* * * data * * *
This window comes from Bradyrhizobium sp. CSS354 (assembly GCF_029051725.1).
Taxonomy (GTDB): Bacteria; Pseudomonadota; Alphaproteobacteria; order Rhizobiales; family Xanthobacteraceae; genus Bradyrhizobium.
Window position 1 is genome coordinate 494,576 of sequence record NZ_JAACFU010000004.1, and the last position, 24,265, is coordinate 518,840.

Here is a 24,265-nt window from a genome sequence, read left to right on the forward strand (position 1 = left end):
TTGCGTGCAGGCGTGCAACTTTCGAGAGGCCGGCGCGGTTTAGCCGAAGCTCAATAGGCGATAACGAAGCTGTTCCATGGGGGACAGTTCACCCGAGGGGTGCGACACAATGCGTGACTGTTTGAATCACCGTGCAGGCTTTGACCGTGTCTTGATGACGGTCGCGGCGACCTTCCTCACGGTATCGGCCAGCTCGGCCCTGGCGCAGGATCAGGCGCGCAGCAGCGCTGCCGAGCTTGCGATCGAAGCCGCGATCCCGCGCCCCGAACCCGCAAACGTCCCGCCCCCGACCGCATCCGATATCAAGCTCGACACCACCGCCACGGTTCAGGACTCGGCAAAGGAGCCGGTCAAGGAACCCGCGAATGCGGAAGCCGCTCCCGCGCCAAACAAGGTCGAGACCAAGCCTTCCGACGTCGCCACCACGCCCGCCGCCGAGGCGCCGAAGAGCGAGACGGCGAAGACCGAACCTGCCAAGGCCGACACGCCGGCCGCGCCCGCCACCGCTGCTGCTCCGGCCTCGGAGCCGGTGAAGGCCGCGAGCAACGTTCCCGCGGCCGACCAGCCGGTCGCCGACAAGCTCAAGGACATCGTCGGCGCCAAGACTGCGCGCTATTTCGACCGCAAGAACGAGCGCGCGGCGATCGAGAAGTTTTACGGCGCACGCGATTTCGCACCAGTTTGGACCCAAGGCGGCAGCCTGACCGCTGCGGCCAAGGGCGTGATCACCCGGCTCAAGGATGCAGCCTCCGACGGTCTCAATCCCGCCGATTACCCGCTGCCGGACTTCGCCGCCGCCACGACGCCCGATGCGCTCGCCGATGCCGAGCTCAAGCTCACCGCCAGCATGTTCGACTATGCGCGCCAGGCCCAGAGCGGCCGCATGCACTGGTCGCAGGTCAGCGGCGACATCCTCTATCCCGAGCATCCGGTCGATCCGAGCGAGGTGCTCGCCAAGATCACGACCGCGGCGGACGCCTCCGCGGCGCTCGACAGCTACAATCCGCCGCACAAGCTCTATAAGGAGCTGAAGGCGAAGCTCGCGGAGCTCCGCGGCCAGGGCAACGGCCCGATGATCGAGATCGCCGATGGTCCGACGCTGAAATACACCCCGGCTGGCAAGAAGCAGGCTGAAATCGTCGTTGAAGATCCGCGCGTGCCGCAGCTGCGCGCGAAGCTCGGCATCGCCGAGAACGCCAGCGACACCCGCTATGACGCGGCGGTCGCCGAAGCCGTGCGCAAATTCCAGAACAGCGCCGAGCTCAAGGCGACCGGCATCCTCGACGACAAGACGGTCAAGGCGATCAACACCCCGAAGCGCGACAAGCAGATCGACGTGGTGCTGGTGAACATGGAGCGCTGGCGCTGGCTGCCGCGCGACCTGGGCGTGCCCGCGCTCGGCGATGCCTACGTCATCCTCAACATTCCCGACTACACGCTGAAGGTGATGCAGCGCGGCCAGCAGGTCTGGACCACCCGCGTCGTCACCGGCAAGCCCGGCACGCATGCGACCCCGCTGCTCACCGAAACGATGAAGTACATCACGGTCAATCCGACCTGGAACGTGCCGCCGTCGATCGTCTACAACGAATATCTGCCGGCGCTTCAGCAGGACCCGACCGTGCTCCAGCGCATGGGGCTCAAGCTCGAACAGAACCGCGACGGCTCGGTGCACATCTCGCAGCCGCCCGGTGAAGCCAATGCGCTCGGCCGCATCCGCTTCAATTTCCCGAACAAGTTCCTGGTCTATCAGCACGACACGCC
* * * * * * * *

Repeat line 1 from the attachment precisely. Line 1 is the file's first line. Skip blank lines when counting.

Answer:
This window comes from Bradyrhizobium sp. CSS354 (assembly GCF_029051725.1).